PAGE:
Sukuk and fixed income market
By : Khalil Hanware
Over the past two years, issuance of sukuk in Saudi Arabia has ballooned because of increased liquidity, comparatively low borrowing costs and firms’ desire to diversify their funding sources beyond bank loans.
It is fair to say that the fixed income market, having less than a decade ago been dismissed by many as a theoretical possibility, has become an integral element of the Kingdom’s financial sector.
This development has involved a degree of convergence with the typical financial market structure in mature economies where the bond markets are often just as important as banks and play a particularly important role as an alternative source of capital, especially when bank lending is scarce.
The development of the Saudi fixed income market has been, above all, due to the growth, diversification, and increased standardization of Shariah-compliant sukuk structures.
The vast majority of Saudi issuance is sukuk and recent years have seen a gradual increase in the range of issuers but also in the types of structures and tenors available in the market.
Sukuk have become an important element of funding, especially infrastructure-related funding, whether by large utilities and industrial companies or even by government-related entities.
For instance, the airport sukuk by GACA (General Authority of Civil Aviation) have relieved pressure on the government budget. Tadawul has played its role in developing the market by creating a secondary trading platform. Liquidity is still an issue but things are doubtless evolving in the right direction.
Though the sukuk market is becoming a viable alternative financing vehicle for local businesses, global sukuk issuances dropped 15.1 percent to $118.2 billion during 2013.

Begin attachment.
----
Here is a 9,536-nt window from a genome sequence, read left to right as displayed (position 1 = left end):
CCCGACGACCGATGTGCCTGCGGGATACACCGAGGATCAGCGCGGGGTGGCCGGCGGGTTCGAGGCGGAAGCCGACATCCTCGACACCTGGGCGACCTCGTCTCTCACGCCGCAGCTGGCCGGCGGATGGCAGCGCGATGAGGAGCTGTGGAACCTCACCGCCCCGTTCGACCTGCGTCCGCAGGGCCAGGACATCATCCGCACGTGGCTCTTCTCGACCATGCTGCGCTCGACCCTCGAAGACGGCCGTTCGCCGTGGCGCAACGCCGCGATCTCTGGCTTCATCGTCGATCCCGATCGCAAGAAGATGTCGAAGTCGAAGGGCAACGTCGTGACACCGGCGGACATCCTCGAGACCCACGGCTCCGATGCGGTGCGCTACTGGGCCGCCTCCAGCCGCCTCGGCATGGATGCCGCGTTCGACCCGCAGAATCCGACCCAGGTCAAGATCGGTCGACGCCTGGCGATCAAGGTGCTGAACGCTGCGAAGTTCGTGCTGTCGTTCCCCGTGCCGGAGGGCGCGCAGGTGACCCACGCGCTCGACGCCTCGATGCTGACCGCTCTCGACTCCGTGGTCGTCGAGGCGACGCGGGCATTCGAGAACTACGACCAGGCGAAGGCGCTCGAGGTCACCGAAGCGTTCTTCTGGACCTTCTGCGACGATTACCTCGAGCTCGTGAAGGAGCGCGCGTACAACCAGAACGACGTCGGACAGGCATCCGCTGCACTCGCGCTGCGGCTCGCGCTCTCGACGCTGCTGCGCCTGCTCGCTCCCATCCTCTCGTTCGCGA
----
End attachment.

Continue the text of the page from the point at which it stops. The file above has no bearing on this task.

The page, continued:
The Asian market continues to hold the top spot for Islamic financing with a total number of 637 issues last year worth $80.9 billion. Saudi Arabia firmly came in second position.
Sukuk issuance in Saudi Arabia rose to the equivalent of $15.2 billion through 20 deals last year, compared to $11.2 billion through 18 deals in 2012, according to data from Zawya, a Thomson Reuters company. Year-to-date, there have been nine sukuk issued worth $8.5 billion.
Some Islamic banks have themselves issued sukuk. This month, Saudi Investment Bank completed a SR2 billion ($533 million) capital-boosting sukuk issue, while Banque Saudi Fransi did a similar deal. National Commercial Bank sold a SR5 billion sukuk in February.
The investment banking arm of Al-Rajhi Bank has received regulatory approval for its first mutual fund that will invest in sukuk.
These developments are important in making sukuk a more standard part of the investment universe and also for retail investors.
For many savers, sukuk are an attractive asset type given the relative security of principal and the high predictability of returns.
However, issuance terms often make it difficult for ‘ordinary’ issuers to take part in primary issues.
Funds play an important role in bridging the gap. This will also make it easier for retail investors to diversify their portfolios and develop more long-term investment horizons.